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The US government and the European Commission today gave the green light to Google’s $12.5 billion acquisition of Motorola (NYSE: MMI) Mobility. The decision confirms that Google (NSDQ: GOOG) will have access to Motorola’s patent portfolio as it locks horns with Apple (NSDQ: AAPL) in a series of smartphone and tablet lawsuits.
The price tag of the Motorola deal raised eyebrows when Google announced it last August, but the search giant likely felt it had no choice after a consortium of rivals snapped up the patent portfolio of the bankrupt telecom company Nortel.
With the Motorola acquisition, Google gained 17,000 patents and 7,500 pending applications. It has been using some of them to harass Apple in Germany.
Although the deal had been expected to receive European regulatory approval, there have been doubts in recent weeks amidst allegations that Google was using so-called FRAND patents in an anti-competitive manner (FRAND patents involve industry-wide technical standards and are supposed to be licensed on “fair and reasonable” terms.)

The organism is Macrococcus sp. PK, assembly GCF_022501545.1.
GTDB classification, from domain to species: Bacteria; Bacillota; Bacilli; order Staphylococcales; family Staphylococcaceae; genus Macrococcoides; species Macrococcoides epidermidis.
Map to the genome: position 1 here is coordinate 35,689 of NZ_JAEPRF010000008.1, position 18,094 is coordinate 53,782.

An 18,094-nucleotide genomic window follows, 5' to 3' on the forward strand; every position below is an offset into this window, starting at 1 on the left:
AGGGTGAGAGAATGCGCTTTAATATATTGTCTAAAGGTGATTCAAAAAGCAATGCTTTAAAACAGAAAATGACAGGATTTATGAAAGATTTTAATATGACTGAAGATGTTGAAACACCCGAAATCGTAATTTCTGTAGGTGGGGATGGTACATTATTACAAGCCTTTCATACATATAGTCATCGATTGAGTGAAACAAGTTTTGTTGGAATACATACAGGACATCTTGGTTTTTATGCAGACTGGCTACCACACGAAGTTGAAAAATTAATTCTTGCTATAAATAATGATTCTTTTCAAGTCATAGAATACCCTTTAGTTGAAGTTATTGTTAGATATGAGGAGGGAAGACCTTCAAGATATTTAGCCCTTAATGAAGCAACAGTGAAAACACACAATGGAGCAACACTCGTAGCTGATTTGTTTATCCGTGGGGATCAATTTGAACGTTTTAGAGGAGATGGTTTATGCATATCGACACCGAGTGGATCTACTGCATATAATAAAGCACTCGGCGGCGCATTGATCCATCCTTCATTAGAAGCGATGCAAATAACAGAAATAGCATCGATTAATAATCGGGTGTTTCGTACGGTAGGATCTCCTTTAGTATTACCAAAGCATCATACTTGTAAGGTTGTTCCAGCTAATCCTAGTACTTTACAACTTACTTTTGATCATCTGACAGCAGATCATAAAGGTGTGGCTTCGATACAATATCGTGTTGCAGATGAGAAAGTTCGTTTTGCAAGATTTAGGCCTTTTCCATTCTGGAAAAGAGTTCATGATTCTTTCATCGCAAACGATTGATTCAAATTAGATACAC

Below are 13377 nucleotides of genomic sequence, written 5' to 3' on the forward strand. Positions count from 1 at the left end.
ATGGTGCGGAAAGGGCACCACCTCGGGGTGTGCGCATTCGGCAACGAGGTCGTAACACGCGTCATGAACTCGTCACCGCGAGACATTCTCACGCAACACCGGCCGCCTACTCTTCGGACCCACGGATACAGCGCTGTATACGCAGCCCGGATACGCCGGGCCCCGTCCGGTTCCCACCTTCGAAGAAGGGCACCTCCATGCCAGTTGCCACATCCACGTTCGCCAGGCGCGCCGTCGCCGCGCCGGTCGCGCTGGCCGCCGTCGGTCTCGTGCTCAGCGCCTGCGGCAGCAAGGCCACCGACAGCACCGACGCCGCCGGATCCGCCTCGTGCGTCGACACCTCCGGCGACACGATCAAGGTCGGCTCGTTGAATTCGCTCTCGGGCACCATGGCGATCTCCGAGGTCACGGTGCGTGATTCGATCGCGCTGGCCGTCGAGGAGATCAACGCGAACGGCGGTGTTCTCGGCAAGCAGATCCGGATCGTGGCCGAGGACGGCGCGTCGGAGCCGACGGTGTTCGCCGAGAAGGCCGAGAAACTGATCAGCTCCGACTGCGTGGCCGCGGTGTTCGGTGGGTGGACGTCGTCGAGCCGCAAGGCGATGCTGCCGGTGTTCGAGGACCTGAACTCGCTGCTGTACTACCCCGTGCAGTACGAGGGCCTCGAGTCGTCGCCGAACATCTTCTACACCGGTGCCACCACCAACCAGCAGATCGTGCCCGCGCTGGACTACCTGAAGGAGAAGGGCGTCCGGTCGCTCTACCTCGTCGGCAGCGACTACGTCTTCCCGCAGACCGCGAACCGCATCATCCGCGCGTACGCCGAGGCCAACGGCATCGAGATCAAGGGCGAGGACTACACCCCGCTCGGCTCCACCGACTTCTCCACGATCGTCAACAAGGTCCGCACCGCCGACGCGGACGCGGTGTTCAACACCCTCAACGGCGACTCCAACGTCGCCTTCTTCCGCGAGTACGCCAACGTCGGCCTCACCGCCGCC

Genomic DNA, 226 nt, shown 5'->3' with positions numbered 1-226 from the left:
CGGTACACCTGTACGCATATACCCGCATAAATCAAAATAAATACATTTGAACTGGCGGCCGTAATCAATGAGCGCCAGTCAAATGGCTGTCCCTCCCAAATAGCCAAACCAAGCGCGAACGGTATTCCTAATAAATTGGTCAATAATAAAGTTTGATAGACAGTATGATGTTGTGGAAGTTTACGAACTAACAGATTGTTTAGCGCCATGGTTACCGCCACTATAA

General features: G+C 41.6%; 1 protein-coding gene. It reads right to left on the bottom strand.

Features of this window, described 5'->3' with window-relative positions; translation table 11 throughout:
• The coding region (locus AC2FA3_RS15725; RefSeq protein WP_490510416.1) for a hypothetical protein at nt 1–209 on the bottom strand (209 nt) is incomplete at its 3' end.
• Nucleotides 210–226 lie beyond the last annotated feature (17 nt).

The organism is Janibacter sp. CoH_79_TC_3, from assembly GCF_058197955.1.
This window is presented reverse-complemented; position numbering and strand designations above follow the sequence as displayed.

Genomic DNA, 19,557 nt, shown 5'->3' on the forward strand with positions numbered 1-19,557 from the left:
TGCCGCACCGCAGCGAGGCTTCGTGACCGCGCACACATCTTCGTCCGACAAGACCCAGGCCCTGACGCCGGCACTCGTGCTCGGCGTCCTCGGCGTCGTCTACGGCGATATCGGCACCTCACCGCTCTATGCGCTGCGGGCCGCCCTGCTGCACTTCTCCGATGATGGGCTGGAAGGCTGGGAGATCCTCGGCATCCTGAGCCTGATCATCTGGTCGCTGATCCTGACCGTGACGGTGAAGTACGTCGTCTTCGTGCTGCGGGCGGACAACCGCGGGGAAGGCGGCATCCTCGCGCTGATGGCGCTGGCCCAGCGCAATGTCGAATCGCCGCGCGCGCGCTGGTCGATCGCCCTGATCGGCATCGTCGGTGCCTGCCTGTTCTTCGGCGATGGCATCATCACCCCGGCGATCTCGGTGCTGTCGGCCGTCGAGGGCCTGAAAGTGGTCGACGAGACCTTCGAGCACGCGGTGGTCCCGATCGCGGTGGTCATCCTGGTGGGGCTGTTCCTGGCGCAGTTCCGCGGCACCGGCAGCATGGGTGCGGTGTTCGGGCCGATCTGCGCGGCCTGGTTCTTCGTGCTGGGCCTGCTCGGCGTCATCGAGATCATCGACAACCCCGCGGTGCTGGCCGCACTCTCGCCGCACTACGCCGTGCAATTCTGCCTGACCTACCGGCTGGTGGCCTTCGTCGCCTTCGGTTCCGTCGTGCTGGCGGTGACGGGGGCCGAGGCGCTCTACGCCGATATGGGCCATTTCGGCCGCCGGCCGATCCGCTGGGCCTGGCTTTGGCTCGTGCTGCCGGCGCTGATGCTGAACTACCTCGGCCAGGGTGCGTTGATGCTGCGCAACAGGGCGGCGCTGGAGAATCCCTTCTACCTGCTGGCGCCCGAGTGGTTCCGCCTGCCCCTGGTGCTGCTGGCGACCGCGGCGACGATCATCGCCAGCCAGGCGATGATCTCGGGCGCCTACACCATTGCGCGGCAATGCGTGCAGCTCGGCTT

In its ruling, announced early this afternoon, the EC stated it would monitor the smartphone industry to ensure participants complied with anti-trust rules.
The Justice Department followed with a separate approval ruling late in the afternoon. The ruling also said it would it monitor Google and its competitors to ensure they didn’t abuse standard-related patents.